“You see I can manage a poem in the singular way well and not feel the strain, not too much. In the midst of my work on the farm I could handle such a task. Sometimes one would grow out of an idea, leaving me relaxed. At other times the idea would produce second growth, forcing itself as a Siamese twin on its predecessor. That would bring trouble of spirit, and more than likely right in harvest time. I would be in a terrible stew, fever likely. My legs would ache, my head would ache. Eating was out of the question. Sleep?... The farm work had to go on, and as I have said the strain was pretty bad—pretty trying. But, what to a poet were stooks of grain from Vermont, across the mountains; or a broken down fence with a cow bellowing on a knoll against the sky? In such a state I wrote—can’t tell how—or even why. The chickens remained unfed, and the rain swept in to spoil the grain.” [from Louis Mertin’s Robert Frost: Life and Talks-Walking]

Essayist and “Sometime Farmer” Noel Perrin explained his multiple vocations in less dramatic terms, saying he was a half-time teacher, half-time writer, and half-time farmer. “That this adds up to three halves, I am all too aware.”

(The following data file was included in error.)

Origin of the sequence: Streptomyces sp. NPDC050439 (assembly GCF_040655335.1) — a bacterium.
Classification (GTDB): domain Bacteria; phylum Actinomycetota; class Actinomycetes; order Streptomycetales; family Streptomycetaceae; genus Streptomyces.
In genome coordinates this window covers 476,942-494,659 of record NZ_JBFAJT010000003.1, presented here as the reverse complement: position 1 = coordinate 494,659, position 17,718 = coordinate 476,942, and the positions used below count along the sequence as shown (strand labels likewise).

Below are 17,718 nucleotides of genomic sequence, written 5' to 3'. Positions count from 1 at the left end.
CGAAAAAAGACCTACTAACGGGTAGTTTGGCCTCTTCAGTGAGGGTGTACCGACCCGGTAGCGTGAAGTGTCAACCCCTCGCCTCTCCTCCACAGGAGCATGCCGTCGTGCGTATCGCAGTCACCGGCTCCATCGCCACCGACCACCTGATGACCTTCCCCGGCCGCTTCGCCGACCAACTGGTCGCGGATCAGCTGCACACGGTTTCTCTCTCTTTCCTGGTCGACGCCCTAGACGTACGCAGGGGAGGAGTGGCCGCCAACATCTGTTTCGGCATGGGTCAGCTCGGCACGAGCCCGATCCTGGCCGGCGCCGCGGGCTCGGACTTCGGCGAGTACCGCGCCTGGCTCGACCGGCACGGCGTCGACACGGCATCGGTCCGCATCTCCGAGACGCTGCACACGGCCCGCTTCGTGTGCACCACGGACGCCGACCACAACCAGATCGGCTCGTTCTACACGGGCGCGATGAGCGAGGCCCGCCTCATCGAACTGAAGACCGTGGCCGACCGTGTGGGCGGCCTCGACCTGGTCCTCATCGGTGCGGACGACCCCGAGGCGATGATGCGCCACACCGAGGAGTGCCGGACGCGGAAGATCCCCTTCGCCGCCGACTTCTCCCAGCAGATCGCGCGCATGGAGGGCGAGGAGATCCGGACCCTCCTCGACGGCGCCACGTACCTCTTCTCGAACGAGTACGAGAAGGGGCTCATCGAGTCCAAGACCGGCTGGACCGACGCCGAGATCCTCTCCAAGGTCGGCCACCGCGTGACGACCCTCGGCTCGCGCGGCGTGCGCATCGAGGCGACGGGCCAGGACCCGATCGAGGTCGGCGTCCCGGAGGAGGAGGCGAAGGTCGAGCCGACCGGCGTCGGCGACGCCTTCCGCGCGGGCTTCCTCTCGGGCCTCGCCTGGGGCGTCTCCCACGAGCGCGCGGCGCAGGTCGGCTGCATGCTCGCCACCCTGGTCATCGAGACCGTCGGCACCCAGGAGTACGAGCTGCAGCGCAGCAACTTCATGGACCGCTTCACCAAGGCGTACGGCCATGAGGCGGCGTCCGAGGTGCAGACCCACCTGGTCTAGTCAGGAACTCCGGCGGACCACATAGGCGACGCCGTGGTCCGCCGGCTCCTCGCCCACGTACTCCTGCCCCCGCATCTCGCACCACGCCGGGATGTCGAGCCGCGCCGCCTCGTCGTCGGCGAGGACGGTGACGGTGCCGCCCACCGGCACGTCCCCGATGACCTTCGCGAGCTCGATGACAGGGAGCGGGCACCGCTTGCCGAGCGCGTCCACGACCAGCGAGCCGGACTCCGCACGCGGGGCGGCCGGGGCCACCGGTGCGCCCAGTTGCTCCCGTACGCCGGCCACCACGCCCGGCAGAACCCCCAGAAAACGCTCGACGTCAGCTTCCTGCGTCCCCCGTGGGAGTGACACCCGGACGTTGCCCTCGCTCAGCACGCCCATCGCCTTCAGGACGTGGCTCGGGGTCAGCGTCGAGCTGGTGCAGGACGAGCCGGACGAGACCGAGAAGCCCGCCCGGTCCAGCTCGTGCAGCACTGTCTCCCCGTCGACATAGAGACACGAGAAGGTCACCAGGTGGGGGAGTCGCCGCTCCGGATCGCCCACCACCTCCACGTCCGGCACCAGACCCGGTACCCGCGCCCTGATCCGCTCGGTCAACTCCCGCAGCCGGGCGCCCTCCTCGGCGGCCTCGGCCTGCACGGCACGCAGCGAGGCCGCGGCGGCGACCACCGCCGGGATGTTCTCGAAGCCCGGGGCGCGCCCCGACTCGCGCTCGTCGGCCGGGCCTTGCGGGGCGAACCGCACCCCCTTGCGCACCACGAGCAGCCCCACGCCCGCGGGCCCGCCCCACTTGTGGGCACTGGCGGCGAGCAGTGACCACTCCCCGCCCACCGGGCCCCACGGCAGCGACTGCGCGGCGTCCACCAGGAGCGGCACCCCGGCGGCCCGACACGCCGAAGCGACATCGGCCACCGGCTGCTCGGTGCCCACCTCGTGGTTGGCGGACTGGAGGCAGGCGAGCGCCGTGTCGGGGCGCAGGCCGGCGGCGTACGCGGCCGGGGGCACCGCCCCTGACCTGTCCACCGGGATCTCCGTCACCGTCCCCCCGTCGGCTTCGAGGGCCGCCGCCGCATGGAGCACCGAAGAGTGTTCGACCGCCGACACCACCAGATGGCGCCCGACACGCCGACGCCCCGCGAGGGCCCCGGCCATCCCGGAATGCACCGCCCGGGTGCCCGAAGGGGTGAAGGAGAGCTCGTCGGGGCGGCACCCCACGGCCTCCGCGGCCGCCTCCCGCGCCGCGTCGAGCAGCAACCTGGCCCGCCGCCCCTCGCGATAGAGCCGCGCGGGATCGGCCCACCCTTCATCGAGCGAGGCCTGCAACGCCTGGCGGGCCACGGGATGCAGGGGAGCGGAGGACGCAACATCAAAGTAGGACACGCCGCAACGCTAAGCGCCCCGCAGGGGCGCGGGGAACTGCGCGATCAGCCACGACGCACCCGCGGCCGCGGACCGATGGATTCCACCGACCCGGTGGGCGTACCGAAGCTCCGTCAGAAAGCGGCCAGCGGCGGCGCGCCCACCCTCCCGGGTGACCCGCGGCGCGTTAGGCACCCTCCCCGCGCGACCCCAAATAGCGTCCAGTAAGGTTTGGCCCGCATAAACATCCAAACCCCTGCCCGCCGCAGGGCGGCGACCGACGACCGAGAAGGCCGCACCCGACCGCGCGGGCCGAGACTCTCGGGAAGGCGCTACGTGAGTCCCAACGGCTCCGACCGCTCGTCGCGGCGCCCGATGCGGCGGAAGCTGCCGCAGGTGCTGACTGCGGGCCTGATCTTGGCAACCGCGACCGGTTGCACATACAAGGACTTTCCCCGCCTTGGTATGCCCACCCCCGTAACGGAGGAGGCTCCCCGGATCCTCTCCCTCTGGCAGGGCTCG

....

Though the Nearings, the Merricks, and Noel Perrin offer so much in the way of articulate, even humorous advice, my hypothesis is that there are as many different people aspiring to have both lives as there are different ways to realize those lives.

And regardless of whatever becomes of my endeavors, we’re lucky, I think, for Robinson and Frost, for Merrick and Nearing, for Carruth and Elliott, and for Perrin, all breaking the sod, as it were, for all of us coming after. Their wisdom and insight, their honesty and disciplined efforts, their legacy is the work, the work they did before and after the other work they did, having both lives, giving us another harvest.